Goshen College’s May Term marine biology class is more than simply a chance to learn about sea life while snorkeling in the Florida Keys. It’s also an opportunity for students to brainstorm and conduct research. Last May, 20 GC students spent three weeks in Layton, Fla., participating in Goshen’s marine biology class and three students organized research led by Ryan Sensenig, associate professor of biology.There are several learning opportunities in the marine biology program. Students who have never studied marine biology before are given normal coursework, while past students are encouraged to return to do independent research projects and act as research assistants in place of teacher’s assistants. Sensenig says the program is set up in this way to “try and get students involved in more research and learning topics at the [Florida] station.”
While most of the students focused on the class, senior Ross Weaver and 2010 Goshen graduates Alex Caskey and Camry Hess spent their second trip in Layton beginning an ecological research project brainstormed by Sensenig.
The research focuses on sea turtle grazing and how the decline of sea turtles affects fish foraging and habitats. The team monitored fish behavior and how they forage in both clipped and unclipped patches of sea grass. Sea grass is the main food of choice for sea turtles and grows in shallow, muddy water that is about two to five feet deep.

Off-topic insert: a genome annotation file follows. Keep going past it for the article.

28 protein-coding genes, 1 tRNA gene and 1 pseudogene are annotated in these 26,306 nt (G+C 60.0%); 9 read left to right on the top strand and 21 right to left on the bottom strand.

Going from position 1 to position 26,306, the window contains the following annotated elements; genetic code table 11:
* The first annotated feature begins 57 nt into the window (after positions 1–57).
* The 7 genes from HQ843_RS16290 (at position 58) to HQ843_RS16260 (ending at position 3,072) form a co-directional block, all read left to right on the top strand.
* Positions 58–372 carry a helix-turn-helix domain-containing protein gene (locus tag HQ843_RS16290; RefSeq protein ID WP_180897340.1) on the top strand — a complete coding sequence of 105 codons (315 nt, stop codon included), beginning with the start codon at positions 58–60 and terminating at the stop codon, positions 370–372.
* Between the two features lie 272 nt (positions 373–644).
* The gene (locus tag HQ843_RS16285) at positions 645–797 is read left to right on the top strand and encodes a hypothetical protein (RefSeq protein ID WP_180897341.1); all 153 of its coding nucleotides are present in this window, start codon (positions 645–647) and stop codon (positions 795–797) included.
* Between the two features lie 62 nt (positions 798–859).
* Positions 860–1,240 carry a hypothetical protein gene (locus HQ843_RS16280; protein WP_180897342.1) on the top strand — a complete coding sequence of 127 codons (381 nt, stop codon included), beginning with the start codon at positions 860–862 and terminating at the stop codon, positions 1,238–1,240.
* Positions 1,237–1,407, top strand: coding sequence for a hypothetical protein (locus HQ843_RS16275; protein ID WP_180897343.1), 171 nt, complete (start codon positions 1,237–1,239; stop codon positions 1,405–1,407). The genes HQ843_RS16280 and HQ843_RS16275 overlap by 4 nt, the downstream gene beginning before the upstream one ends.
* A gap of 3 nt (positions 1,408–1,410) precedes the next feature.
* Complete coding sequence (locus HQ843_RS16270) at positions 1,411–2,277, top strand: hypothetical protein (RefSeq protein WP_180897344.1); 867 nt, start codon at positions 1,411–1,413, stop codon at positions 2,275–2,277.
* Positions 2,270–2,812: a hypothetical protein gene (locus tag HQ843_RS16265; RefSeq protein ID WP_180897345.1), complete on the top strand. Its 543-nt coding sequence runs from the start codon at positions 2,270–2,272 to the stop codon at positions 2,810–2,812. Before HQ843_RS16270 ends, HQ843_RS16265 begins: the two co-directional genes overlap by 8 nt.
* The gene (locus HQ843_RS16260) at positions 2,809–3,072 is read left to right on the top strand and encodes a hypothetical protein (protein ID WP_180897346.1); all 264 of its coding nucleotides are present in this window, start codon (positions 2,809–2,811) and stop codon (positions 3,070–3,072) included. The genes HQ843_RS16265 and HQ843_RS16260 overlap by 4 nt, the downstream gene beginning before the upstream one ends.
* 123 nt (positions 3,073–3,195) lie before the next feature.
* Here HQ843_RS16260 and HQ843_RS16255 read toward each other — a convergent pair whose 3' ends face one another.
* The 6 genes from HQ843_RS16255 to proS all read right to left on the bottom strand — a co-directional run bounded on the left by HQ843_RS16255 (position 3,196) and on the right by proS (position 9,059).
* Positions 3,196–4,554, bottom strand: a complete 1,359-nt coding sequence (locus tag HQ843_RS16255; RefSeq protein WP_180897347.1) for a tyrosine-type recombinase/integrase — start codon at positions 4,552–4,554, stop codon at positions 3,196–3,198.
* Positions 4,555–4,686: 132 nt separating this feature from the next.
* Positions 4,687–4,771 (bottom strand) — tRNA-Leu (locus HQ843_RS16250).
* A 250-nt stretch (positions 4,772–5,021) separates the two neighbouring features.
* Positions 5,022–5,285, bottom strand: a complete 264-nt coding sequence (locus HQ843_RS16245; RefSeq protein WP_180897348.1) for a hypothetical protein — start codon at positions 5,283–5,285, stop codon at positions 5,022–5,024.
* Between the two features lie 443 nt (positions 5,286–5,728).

Using only hedge clippers and snorkeling gear, the team had more trouble clipping underwater sea grass than they had originally anticipated. The group encountered many other problems as well, such as how to record observations of fish behavior without disturbing them and dealing with water currents.
“We had to stay in one place while clipping, but sometimes the tide would just carry us away,” Weaver said.
However, running into numerous problems is to be expected when conducting research. “Research is defined by lots of little problems,” Sensenig said. “You’re creatively trying to figure out how you control variables in a complex systems.”
Weaver said the research was a good lesson in patience. “At first it seemed like all we did was run into problems,” Weaver said. “But every bump aided us in refining our procedure.”
Since cut sea grass is more nutrient-rich, the team hopes that the sea turtles in the Layton area will continue to maintain the cut sea grass areas started by the researchers.
The project is too new to reveal significant results, but Sensenig insists it is just the beginning. “We’re poking the system a little to see how it operates to develop a long term project down the road,” Sensenig said. Ideally, returning students will continue the research in future May terms.
“It’s a great opportunity for students to get involved with research,” Weaver added. Anyone interested in getting involved with the sea turtle grazing research can contact Sensenig by email at firstname.lastname@example.org.